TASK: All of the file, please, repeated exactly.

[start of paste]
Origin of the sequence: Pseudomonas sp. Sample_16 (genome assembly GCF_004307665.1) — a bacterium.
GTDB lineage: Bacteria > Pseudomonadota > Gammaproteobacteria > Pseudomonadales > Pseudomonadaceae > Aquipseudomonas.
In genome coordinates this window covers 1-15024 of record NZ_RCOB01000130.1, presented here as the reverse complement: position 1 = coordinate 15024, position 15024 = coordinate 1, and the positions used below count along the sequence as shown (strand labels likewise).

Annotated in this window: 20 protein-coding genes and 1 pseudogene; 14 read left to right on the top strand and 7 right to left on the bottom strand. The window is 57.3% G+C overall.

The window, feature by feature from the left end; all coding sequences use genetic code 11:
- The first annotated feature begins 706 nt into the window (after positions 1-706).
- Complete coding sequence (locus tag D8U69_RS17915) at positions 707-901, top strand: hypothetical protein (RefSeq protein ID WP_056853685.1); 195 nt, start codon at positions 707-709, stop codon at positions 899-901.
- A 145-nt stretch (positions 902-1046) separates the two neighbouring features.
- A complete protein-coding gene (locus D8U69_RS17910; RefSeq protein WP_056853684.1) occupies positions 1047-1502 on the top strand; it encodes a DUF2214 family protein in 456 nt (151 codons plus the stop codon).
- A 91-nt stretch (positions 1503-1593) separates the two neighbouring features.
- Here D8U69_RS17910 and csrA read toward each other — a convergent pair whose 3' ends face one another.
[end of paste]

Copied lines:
Origin of the sequence: Pseudomonas sp. Sample_16 (genome assembly GCF_004307665.1) — a bacterium.
GTDB lineage: Bacteria > Pseudomonadota > Gammaproteobacteria > Pseudomonadales > Pseudomonadaceae > Aquipseudomonas.
In genome coordinates this window covers 1-15024 of record NZ_RCOB01000130.1, presented here as the reverse complement: position 1 = coordinate 15024, position 15024 = coordinate 1, and the positions used below count along the sequence as shown (strand labels likewise).

Annotated in this window: 20 protein-coding genes and 1 pseudogene; 14 read left to right on the top strand and 7 right to left on the bottom strand. The window is 57.3% G+C overall.

The window, feature by feature from the left end; all coding sequences use genetic code 11:
- The first annotated feature begins 706 nt into the window (after positions 1-706).
- Complete coding sequence (locus tag D8U69_RS17915) at positions 707-901, top strand: hypothetical protein (RefSeq protein ID WP_056853685.1); 195 nt, start codon at positions 707-709, stop codon at positions 899-901.
- A 145-nt stretch (positions 902-1046) separates the two neighbouring features.
- A complete protein-coding gene (locus D8U69_RS17910; RefSeq protein WP_056853684.1) occupies positions 1047-1502 on the top strand; it encodes a DUF2214 family protein in 456 nt (151 codons plus the stop codon).
- A 91-nt stretch (positions 1503-1593) separates the two neighbouring features.
- Here D8U69_RS17910 and csrA read toward each other — a convergent pair whose 3' ends face one another.